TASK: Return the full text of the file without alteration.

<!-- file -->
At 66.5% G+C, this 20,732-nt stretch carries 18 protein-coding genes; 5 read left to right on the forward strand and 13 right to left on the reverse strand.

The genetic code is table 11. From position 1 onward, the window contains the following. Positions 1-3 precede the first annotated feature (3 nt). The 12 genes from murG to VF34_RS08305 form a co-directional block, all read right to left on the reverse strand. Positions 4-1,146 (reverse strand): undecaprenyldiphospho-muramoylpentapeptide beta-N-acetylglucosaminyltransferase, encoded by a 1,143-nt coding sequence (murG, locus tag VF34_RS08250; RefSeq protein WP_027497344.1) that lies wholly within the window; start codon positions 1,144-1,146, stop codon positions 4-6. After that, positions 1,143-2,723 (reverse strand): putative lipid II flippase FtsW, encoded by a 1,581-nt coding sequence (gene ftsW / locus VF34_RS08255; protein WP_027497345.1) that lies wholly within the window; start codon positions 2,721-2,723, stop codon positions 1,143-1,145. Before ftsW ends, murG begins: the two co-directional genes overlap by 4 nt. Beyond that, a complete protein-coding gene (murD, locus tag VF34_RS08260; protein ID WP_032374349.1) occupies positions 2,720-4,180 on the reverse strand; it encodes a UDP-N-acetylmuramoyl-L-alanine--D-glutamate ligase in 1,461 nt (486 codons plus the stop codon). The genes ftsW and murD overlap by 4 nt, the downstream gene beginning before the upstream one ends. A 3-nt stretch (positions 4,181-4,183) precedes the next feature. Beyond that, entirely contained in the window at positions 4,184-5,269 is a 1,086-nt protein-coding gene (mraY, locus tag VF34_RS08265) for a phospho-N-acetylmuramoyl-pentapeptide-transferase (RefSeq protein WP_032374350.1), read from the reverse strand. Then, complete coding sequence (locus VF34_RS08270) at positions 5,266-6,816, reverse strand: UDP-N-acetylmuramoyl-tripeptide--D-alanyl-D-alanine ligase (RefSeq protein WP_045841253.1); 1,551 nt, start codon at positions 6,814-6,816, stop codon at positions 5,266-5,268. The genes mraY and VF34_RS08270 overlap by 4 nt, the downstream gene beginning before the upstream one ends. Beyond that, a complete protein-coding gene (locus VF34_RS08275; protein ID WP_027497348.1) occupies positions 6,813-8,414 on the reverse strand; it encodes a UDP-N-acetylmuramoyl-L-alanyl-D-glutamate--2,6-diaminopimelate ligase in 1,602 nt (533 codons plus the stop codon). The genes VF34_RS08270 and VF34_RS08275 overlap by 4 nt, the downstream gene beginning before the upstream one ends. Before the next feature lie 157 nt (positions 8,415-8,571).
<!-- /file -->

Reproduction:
At 66.5% G+C, this 20,732-nt stretch carries 18 protein-coding genes; 5 read left to right on the forward strand and 13 right to left on the reverse strand.

The genetic code is table 11. From position 1 onward, the window contains the following. Positions 1-3 precede the first annotated feature (3 nt). The 12 genes from murG to VF34_RS08305 form a co-directional block, all read right to left on the reverse strand. Positions 4-1,146 (reverse strand): undecaprenyldiphospho-muramoylpentapeptide beta-N-acetylglucosaminyltransferase, encoded by a 1,143-nt coding sequence (murG, locus tag VF34_RS08250; RefSeq protein WP_027497344.1) that lies wholly within the window; start codon positions 1,144-1,146, stop codon positions 4-6. After that, positions 1,143-2,723 (reverse strand): putative lipid II flippase FtsW, encoded by a 1,581-nt coding sequence (gene ftsW / locus VF34_RS08255; protein WP_027497345.1) that lies wholly within the window; start codon positions 2,721-2,723, stop codon positions 1,143-1,145. Before ftsW ends, murG begins: the two co-directional genes overlap by 4 nt. Beyond that, a complete protein-coding gene (murD, locus tag VF34_RS08260; protein ID WP_032374349.1) occupies positions 2,720-4,180 on the reverse strand; it encodes a UDP-N-acetylmuramoyl-L-alanine--D-glutamate ligase in 1,461 nt (486 codons plus the stop codon). The genes ftsW and murD overlap by 4 nt, the downstream gene beginning before the upstream one ends. A 3-nt stretch (positions 4,181-4,183) precedes the next feature. Beyond that, entirely contained in the window at positions 4,184-5,269 is a 1,086-nt protein-coding gene (mraY, locus tag VF34_RS08265) for a phospho-N-acetylmuramoyl-pentapeptide-transferase (RefSeq protein WP_032374350.1), read from the reverse strand. Then, complete coding sequence (locus VF34_RS08270) at positions 5,266-6,816, reverse strand: UDP-N-acetylmuramoyl-tripeptide--D-alanyl-D-alanine ligase (RefSeq protein WP_045841253.1); 1,551 nt, start codon at positions 6,814-6,816, stop codon at positions 5,266-5,268. The genes mraY and VF34_RS08270 overlap by 4 nt, the downstream gene beginning before the upstream one ends. Beyond that, a complete protein-coding gene (locus VF34_RS08275; protein ID WP_027497348.1) occupies positions 6,813-8,414 on the reverse strand; it encodes a UDP-N-acetylmuramoyl-L-alanyl-D-glutamate--2,6-diaminopimelate ligase in 1,602 nt (533 codons plus the stop codon). The genes VF34_RS08270 and VF34_RS08275 overlap by 4 nt, the downstream gene beginning before the upstream one ends. Before the next feature lie 157 nt (positions 8,415-8,571).